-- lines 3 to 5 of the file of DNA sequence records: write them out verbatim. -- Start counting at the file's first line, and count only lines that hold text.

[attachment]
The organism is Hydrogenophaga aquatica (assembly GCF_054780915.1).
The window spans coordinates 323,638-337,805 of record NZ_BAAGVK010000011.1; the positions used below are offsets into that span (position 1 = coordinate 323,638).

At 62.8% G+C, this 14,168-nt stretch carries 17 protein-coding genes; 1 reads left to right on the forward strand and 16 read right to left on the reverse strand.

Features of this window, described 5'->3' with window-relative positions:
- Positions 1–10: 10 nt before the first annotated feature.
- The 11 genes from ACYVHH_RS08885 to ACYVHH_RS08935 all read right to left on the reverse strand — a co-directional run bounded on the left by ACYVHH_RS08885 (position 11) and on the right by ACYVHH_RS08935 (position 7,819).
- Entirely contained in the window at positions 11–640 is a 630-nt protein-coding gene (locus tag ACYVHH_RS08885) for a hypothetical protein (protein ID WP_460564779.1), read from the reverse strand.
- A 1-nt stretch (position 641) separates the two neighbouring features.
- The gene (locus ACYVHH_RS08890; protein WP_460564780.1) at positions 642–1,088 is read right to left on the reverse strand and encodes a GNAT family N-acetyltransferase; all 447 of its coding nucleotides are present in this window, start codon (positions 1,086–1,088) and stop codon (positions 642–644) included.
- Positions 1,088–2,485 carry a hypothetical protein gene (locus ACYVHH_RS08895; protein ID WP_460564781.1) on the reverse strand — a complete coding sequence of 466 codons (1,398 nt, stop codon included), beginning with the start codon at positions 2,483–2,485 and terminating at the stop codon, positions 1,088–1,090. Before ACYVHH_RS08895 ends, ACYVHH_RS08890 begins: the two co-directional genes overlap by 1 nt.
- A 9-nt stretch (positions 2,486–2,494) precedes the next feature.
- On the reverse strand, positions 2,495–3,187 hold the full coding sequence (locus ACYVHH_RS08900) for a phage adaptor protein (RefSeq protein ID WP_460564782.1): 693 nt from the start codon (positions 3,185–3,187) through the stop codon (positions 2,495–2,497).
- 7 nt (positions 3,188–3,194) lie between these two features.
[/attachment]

At 62.8% G+C, this 14,168-nt stretch carries 17 protein-coding genes; 1 reads left to right on the forward strand and 16 read right to left on the reverse strand.

Features of this window, described 5'->3' with window-relative positions:
- Positions 1–10: 10 nt before the first annotated feature.